Oliver Lewis

Can Kim Jong-un be trusted?

There are big things happening on the Korean peninsula. Today’s declaration of peace is a massive moment in Korean history, and it is being greeted with tremendous excitement (my wife, who is from Seoul, was physically jumping with joy at the news). You can understand why people are getting so worked up. After all, it’s the first time since 1950 that both countries will be formally at peace, and the spectacle of the two Korean leaders crossing the border while holding hands was an emotional sight. But at the risk of sounding contrarian, I can’t help but think that everyone needs to calm down a bit.

Yes, these talks are important – historic even – but they don’t necessarily spell the end of North Korea acting like a rogue state. Beyond a few soundbites, there’s no sign that Kim Jong-un has decided to switch from being a Stalin to a Gorbachev. 

We need to remember that Kim is someone who has shown himself to be well-versed in the darkest arts of politics. He’s the sort of character who would thrive in Game of Thrones, massacring close family members who might pose a threat to him. This is a man who, just a few weeks ago, was holding the world to hostage, with warnings of imminent nuclear strikes against US territories in the Pacific. In short, he’s hardly someone who has shown himself to be ‘trustworthy’.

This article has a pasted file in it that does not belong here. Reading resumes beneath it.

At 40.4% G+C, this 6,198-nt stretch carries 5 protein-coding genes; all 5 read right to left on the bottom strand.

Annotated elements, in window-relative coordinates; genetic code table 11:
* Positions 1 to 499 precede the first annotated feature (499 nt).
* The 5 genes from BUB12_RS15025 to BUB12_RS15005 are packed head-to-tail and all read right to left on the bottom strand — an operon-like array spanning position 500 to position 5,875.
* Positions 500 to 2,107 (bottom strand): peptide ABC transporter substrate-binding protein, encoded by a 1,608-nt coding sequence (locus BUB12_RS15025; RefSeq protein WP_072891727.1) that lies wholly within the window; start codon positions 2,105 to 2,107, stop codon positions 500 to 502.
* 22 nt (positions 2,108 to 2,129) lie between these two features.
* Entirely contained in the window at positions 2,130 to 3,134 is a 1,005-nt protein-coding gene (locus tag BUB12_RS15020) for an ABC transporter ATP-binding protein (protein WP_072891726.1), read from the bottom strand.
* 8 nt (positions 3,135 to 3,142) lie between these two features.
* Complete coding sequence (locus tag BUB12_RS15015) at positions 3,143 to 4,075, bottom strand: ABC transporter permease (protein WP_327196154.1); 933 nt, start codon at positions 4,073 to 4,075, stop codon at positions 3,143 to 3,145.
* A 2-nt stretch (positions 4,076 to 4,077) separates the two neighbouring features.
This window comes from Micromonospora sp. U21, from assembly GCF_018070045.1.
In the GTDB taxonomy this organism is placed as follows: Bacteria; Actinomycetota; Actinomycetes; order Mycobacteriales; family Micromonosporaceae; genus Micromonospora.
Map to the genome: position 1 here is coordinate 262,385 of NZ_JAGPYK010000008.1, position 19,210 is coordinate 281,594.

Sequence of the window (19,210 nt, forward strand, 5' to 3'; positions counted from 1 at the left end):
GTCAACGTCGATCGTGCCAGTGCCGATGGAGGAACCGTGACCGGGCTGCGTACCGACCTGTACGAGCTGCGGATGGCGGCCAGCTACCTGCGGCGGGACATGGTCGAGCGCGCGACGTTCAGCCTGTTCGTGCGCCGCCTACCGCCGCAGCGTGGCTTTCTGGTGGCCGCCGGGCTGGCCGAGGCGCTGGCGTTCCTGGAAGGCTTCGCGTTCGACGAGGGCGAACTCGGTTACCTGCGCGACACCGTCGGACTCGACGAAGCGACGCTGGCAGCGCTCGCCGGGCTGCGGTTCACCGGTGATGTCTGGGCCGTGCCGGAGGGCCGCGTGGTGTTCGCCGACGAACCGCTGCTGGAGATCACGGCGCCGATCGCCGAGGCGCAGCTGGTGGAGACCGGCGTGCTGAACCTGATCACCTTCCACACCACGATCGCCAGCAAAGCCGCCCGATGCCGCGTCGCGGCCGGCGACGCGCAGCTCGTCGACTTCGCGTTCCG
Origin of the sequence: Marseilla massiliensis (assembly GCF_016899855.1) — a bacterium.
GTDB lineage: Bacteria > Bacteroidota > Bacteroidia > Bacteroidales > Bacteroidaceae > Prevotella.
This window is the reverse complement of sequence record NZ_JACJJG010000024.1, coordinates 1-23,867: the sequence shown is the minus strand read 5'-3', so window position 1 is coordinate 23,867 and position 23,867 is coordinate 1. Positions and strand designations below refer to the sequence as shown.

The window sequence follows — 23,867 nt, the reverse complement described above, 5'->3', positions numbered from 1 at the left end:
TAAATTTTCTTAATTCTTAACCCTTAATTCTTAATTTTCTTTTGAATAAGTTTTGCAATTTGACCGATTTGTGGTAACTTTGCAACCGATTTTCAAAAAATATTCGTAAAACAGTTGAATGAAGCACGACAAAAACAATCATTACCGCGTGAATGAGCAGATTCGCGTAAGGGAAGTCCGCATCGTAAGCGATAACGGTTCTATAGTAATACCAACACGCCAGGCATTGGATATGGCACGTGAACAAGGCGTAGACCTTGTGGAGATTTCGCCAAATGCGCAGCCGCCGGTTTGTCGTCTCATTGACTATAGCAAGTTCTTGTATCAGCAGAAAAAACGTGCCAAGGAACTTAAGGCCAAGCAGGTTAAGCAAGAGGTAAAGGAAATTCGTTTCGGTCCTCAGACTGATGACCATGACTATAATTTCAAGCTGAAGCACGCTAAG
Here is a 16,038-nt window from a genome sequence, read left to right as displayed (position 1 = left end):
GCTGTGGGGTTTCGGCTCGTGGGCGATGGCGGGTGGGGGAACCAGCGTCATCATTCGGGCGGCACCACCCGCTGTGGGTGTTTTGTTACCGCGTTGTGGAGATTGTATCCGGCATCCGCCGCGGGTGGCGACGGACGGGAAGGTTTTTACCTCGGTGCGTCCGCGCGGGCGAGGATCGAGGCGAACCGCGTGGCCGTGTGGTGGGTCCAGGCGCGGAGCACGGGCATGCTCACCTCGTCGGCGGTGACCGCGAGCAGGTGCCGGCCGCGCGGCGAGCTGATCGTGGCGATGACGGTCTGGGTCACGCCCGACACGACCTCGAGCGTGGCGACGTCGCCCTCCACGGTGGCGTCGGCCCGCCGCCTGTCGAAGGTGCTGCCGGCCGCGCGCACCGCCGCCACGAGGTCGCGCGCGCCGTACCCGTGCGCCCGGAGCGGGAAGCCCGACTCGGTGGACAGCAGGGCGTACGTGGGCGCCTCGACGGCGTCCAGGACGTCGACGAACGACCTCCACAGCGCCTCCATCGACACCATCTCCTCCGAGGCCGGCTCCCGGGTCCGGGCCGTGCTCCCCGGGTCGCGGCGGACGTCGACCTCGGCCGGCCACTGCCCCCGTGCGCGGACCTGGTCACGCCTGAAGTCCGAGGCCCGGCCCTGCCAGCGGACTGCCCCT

We have to ask why Kim has decided to come to the negotiating table. It’s very likely that his decision is not because international sanctions are starting to hit. Even if they are creating some economic pain, which is debatable, it’s clear things are nowhere near as bad for North Korea as they were during the famines of the 1990s. 

So maybe, just maybe, Kim has had a big change of heart, and his willingness to cross the border is down to an earnest desire to change his country.

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